Impact of mechanical thinning on forest carbon, fuel hazard and simulated fire behaviour in Eucalyptus delegatensis forest of south-eastern Australia
(ELSEVIER SCIENCE BV, 2017-12-01)
Forest mega-fires have become a global phenomenon in recent decades including in south-eastern Australia where large areas of forest have been fire-killed with loss of human lives and property and impacting carbon sequestration and greenhouse gas emissions. The vast extent and impact of mega-fires has induced a re-evaluation of fuel reduction methods asa key management strategy in wildfire risk mitigation in many countries. This study investigated the impact of a commercial thinning in Eucalyptus delegatensis forest on fuel hazard, fuel loads and wildfire behaviour, eight years after completion of a bay and outrow thinning operation. At the stand level, thinning reduced overstorey tree stocking by more than 50%, increased canopy openness and stimulated the growth of retained trees. Thinning also encouraged the profuse regeneration of over 1000 saplings ha−1 of E. delegatensis, mostly in the outrows, compared with no sapling regeneration in unthinned forest. A system of additive biomass equations was developed to estimate total biomass and component biomass (stem wood, bark, branches and foliage) of individual trees. The aboveground tree carbon was 433±49MgCha−1 in unthinned forest and 322±47MgCha−1 in thinned forest. Thinning decreased surface fuel hazard ratings and fuel loads but had no significant effect on the mass of coarse woody fuels. Fire simulation under severe to extreme weather conditions, as occurred in the 2006/7 Great Divide Fires, indicated an almost 30% reduction in fireline intensity and about 20% reduction in the rate of spread and spotting distance in thinned forest compared with unthinned forest. This study indicates the potential of thinning to reduce wildfire severity and to increase the fire-survival of E. delegatensis.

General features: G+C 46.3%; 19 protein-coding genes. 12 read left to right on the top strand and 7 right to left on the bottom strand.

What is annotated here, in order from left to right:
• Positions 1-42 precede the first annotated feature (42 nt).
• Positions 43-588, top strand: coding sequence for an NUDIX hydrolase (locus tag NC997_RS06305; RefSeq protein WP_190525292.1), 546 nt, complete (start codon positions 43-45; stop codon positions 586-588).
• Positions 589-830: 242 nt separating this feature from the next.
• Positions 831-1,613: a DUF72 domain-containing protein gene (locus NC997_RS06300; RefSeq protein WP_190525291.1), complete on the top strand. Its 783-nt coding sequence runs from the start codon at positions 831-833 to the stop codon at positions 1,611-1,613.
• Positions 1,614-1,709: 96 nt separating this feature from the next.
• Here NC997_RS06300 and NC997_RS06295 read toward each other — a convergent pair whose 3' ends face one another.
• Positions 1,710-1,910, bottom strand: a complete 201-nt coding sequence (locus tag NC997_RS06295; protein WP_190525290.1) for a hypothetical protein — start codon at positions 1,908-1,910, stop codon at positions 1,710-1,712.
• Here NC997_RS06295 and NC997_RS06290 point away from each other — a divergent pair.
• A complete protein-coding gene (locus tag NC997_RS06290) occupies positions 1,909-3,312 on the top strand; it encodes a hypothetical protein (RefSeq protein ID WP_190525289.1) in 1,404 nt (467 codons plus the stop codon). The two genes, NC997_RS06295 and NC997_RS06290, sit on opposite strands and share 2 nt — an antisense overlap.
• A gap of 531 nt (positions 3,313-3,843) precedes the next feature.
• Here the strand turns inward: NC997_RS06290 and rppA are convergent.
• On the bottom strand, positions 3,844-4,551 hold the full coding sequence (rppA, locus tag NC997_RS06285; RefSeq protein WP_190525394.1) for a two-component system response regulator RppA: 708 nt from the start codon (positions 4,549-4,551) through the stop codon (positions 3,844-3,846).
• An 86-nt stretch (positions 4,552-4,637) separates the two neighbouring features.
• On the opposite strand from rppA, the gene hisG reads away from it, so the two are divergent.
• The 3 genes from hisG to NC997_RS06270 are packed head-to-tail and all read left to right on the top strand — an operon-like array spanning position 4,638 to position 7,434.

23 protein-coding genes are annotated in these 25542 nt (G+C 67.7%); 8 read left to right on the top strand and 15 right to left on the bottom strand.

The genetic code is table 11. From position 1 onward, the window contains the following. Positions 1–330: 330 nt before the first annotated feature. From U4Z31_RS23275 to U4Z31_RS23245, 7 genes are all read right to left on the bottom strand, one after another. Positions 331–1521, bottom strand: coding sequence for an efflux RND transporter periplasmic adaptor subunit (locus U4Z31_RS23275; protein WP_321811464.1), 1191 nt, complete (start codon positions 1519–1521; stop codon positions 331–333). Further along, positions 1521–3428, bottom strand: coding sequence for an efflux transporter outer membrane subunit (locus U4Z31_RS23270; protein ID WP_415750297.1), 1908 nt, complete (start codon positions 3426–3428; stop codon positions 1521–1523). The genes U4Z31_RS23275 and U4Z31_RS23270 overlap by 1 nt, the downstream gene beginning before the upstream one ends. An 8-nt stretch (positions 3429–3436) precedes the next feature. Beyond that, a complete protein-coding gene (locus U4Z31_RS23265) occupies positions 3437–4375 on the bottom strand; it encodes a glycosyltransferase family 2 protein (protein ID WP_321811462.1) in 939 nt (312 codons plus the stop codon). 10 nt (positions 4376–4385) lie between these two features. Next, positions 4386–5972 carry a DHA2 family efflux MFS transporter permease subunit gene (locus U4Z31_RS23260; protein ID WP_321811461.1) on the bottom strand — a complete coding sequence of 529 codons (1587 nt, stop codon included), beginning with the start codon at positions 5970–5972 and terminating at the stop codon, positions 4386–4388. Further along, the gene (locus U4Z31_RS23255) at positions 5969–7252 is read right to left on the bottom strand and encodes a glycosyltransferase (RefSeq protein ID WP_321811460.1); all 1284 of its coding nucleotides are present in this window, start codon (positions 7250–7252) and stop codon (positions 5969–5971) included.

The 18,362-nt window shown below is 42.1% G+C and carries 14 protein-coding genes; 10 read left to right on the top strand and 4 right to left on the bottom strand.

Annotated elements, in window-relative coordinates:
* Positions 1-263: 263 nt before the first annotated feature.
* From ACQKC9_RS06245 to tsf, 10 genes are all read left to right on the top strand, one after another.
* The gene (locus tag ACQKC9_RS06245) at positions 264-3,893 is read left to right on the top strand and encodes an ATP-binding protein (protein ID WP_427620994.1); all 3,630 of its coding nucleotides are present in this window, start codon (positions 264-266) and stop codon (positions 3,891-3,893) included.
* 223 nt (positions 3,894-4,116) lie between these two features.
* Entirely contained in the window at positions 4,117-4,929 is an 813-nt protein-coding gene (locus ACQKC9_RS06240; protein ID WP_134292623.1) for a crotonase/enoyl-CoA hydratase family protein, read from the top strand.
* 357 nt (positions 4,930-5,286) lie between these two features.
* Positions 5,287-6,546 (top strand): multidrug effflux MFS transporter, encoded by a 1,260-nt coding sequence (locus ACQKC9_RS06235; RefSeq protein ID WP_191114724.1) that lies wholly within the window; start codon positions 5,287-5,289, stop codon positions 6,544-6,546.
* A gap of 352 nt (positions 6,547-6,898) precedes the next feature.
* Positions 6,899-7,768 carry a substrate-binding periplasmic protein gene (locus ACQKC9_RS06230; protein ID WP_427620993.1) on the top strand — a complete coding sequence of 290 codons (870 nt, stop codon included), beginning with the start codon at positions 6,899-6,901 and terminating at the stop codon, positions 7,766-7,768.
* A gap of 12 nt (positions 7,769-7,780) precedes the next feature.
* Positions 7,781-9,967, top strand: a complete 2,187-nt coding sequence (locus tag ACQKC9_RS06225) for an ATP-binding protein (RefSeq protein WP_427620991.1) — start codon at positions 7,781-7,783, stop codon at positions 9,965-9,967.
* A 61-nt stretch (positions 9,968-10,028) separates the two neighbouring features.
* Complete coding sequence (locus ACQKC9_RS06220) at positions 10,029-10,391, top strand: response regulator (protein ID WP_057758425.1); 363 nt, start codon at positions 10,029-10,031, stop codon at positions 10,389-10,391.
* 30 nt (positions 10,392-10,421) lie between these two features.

Importance of disturbance history on net primary productivity in the world's most productive forests and implications for the global carbon cycle
Analysis of growth and biomass turnover in natural forests of Eucalyptus regnans, the world's tallest angiosperm, reveals it is also the world's most productive forest type, with fire disturbance an important mediator of net primary productivity (NPP). A comprehensive empirical database was used to calculate the averaged temporal pattern of NPP from regeneration to 250 years age. NPP peaks at 23.1 ± 3.8 (95% interquantile range) Mg C ha-1 year-1 at age 14 years, and declines gradually to about 9.2 ± 0.8 Mg C ha-1 year-1 at 130 years, with an average NPP over 250 years of 11.4 ± 1.1 Mg C ha-1 year-1 , a value similar to the most productive temperate and tropical forests around the world. We then applied the age-class distribution of E. regnans resulting from relatively recent historical fires to estimate current NPP for the forest estate. Values of NPP were 40% higher (13 Mg C ha-1 year-1 ) than if forests were assumed to be at maturity (9.2 Mg C ha-1 year-1 ). The empirically derived NPP time series for the E. regnans estate was then compared against predictions from 21 global circulation models, showing that none of them had the capacity to simulate a post-disturbance peak in NPP, as found in E. regnans. The potential importance of disturbance impacts on NPP was further tested by applying a similar approach to the temperate forests of conterminous United States and of China. Allowing for the effects of disturbance, NPP summed across both regions was on average 11% (or 194 Tg C/year) greater than if all forests were assumed to be in a mature state. The results illustrate the importance of accounting for past disturbance history and growth stage when estimating forest primary productivity, with implications for carbon balance modelling at local to global scales.